CeCe Boyles, assistant director of the Academic Success Center, with two of her tutors.

Bill Hogarth’s blog: Students can get the help they need at the Academic Success Center

We are past the mid-point in the fall semester. It’s a good time for students to take stock – especially freshmen.

Are you where you want to be? Do you need to buckle down and focus on what it will take to succeed? Are you uncertain how to do it?

It’s not unusual to find yourself behind midway through a semester. It happened to me when I was an undergraduate at the University of Richmond. I went from a small town of 600 to a small university in a big city. It was a rude awakening. I wasn’t used to studying in high school or applying myself. But I got some guidance and some personal attention and got back on track.

I asked CeCe Boyles, assistant director of the USFSP Academic Success Center, to offer some advice for students, especially freshmen who are away from home for the first time and might be worried that they are falling behind.

At USF St. Pete, freshmen get mid-term grades, which sophomores, juniors and seniors don’t get. Think of it as an early warning system. Of course, warnings don’t work unless you heed them.

If you need help, start with your professor. After all, who knows best what it will take for you to succeed? Our professors really care and want their students to succeed.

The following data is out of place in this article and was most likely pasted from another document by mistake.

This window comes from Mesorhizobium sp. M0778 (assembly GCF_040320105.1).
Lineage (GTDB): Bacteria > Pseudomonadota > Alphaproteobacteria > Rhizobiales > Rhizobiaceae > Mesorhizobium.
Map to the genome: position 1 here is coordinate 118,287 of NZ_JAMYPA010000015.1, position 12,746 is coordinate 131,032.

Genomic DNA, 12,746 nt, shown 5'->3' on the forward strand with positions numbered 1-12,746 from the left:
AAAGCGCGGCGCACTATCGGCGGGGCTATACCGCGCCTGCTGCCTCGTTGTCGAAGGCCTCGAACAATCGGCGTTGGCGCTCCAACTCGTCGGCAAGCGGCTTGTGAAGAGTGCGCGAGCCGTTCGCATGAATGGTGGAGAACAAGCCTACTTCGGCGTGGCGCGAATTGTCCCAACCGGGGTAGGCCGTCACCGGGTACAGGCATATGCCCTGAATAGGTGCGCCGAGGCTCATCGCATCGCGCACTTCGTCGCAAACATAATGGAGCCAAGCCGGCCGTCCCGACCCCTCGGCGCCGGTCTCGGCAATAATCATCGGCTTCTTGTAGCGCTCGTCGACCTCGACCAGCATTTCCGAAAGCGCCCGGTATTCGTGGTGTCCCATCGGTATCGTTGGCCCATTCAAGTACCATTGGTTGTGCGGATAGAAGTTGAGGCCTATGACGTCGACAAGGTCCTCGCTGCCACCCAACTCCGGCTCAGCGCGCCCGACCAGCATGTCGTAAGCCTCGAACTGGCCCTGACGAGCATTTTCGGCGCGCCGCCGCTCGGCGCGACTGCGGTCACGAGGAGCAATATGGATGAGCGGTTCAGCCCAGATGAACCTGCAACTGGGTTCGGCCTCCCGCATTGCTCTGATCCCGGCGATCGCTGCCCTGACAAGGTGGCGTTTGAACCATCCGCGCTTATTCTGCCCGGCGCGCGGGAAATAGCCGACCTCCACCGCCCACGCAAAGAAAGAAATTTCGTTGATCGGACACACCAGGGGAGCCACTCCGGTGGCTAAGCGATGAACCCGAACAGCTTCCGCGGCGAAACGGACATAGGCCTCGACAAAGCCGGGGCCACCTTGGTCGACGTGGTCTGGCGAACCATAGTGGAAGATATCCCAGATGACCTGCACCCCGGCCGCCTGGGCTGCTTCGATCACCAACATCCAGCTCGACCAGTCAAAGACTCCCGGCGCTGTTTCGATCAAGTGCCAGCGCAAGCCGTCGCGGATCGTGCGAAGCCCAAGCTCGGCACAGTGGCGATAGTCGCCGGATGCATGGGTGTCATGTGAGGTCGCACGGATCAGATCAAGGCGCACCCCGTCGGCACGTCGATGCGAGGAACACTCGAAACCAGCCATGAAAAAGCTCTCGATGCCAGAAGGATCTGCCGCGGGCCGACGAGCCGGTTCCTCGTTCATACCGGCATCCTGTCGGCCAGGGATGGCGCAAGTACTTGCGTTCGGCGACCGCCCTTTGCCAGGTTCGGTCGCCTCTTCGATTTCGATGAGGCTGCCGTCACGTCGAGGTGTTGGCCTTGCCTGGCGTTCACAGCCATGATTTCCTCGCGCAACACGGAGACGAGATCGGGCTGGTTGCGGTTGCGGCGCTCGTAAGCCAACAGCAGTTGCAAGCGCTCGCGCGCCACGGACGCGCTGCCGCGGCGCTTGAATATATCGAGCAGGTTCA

But you can also get help at the Academic Success Center in Terrace 301. Tutoring and online programs are available to assist you. You can get help with an upcoming test, a paper or some particularly difficult homework. You’ll probably find other students just like you, maybe someone in one of your classes. Sometimes study groups are formed from chance meetings at the center.

Just don’t wait till the last minute. It might be too late.

And don’t ever think there’s a stigma about asking for help. Some of our best students go to the Academic Success Center because they want to get better. You feel better once you get back on track.

Success breeds success.

I’m glad I got the help I needed when I was an undergraduate. I hope you do too.